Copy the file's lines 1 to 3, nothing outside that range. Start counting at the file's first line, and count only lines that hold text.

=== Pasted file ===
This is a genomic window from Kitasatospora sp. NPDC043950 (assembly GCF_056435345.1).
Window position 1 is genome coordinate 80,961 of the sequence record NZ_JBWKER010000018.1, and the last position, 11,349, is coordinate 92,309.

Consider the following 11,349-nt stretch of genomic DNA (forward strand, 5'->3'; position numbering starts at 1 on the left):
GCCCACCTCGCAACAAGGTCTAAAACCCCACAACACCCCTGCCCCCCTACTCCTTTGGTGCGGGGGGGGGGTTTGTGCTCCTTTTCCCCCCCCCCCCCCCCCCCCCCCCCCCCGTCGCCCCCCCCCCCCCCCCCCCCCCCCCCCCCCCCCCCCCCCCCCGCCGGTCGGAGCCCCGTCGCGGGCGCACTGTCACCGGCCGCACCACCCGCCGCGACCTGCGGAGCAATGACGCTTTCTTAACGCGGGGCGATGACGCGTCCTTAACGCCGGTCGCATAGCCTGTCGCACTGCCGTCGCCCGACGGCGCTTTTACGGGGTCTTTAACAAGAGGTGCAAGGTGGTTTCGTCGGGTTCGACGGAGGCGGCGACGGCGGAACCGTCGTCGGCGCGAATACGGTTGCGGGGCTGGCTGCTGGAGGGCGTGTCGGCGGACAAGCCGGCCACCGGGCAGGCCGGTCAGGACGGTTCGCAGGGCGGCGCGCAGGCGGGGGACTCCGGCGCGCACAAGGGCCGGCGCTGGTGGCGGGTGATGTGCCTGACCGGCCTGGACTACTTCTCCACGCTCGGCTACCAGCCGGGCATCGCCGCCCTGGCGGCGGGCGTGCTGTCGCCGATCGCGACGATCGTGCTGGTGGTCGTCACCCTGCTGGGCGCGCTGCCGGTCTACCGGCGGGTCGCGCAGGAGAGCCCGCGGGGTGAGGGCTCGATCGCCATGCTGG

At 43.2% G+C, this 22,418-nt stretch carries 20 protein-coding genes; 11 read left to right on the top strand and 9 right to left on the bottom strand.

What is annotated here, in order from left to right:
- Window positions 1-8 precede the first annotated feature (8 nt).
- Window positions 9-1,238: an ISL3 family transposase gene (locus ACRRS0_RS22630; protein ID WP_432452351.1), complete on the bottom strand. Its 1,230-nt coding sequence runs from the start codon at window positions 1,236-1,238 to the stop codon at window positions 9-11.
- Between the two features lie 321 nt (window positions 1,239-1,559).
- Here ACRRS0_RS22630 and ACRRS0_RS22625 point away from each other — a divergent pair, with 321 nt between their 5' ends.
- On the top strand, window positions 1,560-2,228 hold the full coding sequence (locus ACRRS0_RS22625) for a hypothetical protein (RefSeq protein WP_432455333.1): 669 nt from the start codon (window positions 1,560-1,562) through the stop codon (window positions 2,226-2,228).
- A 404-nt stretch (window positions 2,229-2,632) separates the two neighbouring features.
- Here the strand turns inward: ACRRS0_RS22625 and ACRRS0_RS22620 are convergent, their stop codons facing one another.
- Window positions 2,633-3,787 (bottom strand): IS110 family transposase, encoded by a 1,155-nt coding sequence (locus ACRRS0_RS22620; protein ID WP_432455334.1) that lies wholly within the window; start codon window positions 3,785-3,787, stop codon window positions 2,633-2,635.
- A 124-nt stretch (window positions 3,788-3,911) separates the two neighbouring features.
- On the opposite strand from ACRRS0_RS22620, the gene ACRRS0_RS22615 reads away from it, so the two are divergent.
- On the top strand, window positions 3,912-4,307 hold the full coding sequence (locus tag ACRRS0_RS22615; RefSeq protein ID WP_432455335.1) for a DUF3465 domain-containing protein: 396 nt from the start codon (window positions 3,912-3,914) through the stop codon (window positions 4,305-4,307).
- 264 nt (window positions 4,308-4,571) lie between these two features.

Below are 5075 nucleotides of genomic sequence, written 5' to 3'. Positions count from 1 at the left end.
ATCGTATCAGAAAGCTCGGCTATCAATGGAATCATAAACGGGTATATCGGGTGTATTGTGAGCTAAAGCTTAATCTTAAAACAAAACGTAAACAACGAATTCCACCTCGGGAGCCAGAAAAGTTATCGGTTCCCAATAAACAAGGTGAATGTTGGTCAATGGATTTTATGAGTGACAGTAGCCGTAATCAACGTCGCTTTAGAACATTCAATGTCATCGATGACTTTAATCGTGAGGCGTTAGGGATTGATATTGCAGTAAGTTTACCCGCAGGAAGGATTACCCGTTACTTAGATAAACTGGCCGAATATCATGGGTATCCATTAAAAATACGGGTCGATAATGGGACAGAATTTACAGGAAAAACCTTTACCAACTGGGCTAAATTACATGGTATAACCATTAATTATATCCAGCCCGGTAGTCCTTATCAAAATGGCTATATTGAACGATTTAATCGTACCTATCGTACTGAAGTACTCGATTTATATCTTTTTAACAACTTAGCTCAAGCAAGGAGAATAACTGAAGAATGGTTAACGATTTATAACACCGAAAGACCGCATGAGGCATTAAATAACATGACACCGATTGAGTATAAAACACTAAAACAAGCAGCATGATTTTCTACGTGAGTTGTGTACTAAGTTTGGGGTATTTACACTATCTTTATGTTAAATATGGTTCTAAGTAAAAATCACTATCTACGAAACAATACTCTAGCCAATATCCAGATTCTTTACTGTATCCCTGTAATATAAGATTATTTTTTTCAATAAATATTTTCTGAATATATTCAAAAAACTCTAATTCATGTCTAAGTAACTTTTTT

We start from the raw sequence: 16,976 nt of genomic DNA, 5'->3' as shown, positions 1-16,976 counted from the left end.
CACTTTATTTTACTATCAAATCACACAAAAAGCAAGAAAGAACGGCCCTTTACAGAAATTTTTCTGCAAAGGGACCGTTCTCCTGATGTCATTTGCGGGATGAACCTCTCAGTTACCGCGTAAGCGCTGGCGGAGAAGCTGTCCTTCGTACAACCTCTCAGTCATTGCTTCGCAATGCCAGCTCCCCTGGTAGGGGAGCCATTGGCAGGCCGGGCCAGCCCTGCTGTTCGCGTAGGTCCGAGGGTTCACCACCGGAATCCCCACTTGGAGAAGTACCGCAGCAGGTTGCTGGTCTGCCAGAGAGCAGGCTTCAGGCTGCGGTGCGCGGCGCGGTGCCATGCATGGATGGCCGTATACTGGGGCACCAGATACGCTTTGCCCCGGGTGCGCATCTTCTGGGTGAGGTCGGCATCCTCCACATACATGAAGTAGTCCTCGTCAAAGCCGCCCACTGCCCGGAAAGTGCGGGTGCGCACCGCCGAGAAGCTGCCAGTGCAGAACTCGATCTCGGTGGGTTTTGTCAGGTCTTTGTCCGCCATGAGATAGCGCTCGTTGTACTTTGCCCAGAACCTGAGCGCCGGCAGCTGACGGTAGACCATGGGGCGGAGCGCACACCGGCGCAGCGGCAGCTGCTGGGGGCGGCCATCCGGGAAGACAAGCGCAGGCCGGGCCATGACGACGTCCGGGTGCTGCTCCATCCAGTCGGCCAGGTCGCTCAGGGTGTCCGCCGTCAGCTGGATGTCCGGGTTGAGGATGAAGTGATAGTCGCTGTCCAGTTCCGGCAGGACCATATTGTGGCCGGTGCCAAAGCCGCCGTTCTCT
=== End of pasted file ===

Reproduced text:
This is a genomic window from Kitasatospora sp. NPDC043950 (assembly GCF_056435345.1).
Window position 1 is genome coordinate 80,961 of the sequence record NZ_JBWKER010000018.1, and the last position, 11,349, is coordinate 92,309.

Consider the following 11,349-nt stretch of genomic DNA (forward strand, 5'->3'; position numbering starts at 1 on the left):